OK, we don’t interact with images of….Oh wait. Who has all those Passion plays? And who went to see Passion of the Christ 12 times, right there with their Roman Catholic friends.

Ok, we don’t use these things….Oh wait, who came up with prayer cloths and the whole bit about things and people being “anointed?” Who first said “put your hands on the radio/television?”

Well, we don’t go as far…..Oh wait, who has FAN PAGES for their favorite preachers? Who goes across the country just to hear Brother so and so in person? Who can write an ad for a person claiming that God’s Spirit hangs around them like cologne?

We don’t have anything going with the dead…..Oh wait, what are we singing about in all those Gospel songs? Who prints “Daddy’s First Christmas in Heaven” letters in the local paper? Who buys all those books from people claiming to have seen heaven/hell in some near-death experience? And do you have time for some church cemetery stories?

We don’t have pilgrimages….Are we really going to have this conversation? Do you have any water from the Jordan in your desk? Know anyone in Israel now buying stuff?

Can we talk about Judgment House sometime? Can we talk about what goes on at Christian concerts?

Some of Michael Spencer's gear

Some of Michael Spencer’s gear

Humans are religious. In their religious practices, they endow objects, associations, places, persons and certain sense experiences with meaning. They use these objects, etc. to focus upon God’s presence in the world. All that Catholics/Orthodox do is come out and tell you they believe God mediates his presence through matter. We believe the exact same thing, and can outdo our brothers and sisters in the gear department most days. (I haven’t seen Catholic amusement parks and their bookstores are not quite as numerous as Family Bookstores, Lifeway, etc.)

I’m a new covenant Christian. NONE of this stuff is necessary. It can get out of hand, both in practice and in the money spent on them. But I believe that the New Covenant isn’t the enemy of bread, wine, water, art or a hundred other ways the Spirit uses matter and sense experiences to commune with us.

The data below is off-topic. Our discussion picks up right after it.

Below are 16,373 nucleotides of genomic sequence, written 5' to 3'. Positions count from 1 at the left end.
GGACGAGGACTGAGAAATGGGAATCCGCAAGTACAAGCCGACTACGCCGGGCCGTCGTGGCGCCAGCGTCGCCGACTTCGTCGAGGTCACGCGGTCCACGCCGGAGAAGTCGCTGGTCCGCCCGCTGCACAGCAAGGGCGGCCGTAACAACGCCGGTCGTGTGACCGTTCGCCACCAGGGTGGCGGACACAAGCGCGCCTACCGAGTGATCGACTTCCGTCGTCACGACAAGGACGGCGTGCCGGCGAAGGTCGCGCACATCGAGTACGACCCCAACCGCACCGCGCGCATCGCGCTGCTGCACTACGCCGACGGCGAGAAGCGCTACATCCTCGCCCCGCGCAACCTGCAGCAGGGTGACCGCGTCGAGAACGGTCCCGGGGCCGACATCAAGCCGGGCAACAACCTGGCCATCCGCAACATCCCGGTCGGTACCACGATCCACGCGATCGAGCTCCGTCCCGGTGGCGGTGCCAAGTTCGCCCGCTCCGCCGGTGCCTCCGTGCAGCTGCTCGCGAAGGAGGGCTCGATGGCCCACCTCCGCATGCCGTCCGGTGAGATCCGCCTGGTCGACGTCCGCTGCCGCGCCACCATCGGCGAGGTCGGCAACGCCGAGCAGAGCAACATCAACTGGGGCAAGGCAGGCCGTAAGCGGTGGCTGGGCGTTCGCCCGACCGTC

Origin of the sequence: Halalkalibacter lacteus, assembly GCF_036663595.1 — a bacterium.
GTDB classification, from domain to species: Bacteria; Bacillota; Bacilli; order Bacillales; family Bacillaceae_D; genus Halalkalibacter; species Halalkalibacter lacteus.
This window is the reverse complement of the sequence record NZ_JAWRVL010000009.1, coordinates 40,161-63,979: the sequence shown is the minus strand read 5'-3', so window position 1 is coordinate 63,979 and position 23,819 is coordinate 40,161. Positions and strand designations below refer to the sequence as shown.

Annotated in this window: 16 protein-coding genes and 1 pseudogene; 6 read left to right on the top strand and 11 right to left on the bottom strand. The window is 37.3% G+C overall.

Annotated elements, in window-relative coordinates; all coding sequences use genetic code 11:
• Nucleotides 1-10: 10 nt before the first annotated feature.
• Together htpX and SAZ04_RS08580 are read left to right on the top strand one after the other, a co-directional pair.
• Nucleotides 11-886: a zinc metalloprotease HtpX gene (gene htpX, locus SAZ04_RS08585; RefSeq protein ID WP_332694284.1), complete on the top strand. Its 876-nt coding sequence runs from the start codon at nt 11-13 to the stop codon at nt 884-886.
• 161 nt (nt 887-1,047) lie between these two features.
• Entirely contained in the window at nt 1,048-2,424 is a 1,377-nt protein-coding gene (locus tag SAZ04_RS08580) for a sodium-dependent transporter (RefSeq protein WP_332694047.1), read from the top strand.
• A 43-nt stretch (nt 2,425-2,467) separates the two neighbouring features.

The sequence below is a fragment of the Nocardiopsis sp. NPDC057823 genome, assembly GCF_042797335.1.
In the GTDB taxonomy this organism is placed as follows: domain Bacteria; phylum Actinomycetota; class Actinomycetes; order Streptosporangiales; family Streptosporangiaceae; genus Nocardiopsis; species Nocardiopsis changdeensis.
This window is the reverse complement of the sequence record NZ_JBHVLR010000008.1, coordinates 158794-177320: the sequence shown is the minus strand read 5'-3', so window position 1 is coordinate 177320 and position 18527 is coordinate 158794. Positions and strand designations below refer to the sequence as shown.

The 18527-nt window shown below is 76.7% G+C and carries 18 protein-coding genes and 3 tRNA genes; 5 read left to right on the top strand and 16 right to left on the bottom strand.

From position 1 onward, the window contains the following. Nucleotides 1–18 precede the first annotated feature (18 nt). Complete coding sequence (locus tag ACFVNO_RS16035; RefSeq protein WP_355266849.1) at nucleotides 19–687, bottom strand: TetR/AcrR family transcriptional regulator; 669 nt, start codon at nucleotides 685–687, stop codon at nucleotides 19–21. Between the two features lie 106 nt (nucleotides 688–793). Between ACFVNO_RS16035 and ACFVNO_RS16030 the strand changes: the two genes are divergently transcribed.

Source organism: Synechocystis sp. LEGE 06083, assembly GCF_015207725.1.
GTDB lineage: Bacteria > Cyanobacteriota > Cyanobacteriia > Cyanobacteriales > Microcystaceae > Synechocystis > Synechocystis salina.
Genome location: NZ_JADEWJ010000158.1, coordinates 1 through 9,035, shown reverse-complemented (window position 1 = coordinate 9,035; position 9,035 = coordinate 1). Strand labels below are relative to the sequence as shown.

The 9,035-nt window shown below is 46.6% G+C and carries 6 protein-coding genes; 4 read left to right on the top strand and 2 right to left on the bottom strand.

If you want to point at a string of beads and a cross, see Marian worship and pagan roots, that’s fine. Don’t look too closely into the origins of your Christmas tree or the date for Easter, but that’s fine. I don’t want to pray to Mary or worship her either. I’ve heard and read 30 hours of arguments for the place of Mary in the RCC, I’m not as ignorant as I once was, but the whole supposed post-Gospels career of Mary misses me completely.

But I understand what’s going on with icons, beads, statues and medals. It’s very much what’s going on with your ESV Study Bible, your picture of Calvin, your feelings about your favorite Praise and Worship music and your church’s insistence on an “Altar Call.”

It’s OK with me. Let’s just be honest about it all. The differences matter and we should air them. But evangelicals need to get on the bus to rehab with everyone else.

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Wisdom and the Insufficiency of “God-Talk” Wed, 26 Aug 2015 04:01:31 +0000 15372847092_772d0c7dd6_z

There is something about the biblical God which enables a “secular” account of human life to be given.

• Colin E. Gunton
Quoted in Fretheim,
God and World in the OT

• • •

I absolutely love the quote above. When describing the wisdom literature of the Hebrew Bible, von Rad made a similar statement when he observed the language such literature uses: “experiences of community life are understood in a predominantly ‘secular’ way or, to be more precise . . . as a secular entity governed by Yahweh.”

In other words, the Bible’s wisdom literature gives the lie to the notion that religious people must fill their mouths with religious language all the time. “God-talk” is not the only way there is to speak about matters that are ultimately divine. It is also overly restrictive and insufficient to describe the actual world God made and the life humans experience in this world.

In God and World in the OT, Fretheim observes how scriptural wisdom teaching is universal. Israel’s wisdom teachers borrowed liberally from their Ancient Near Eastern neighbors and also phrased most of their own instructions in terms that evoke creation at large and not the specific redemptive covenant history of Israel. Wisdom herself speaks of God’s worldwide perspective in Proverbs 8:30-31 —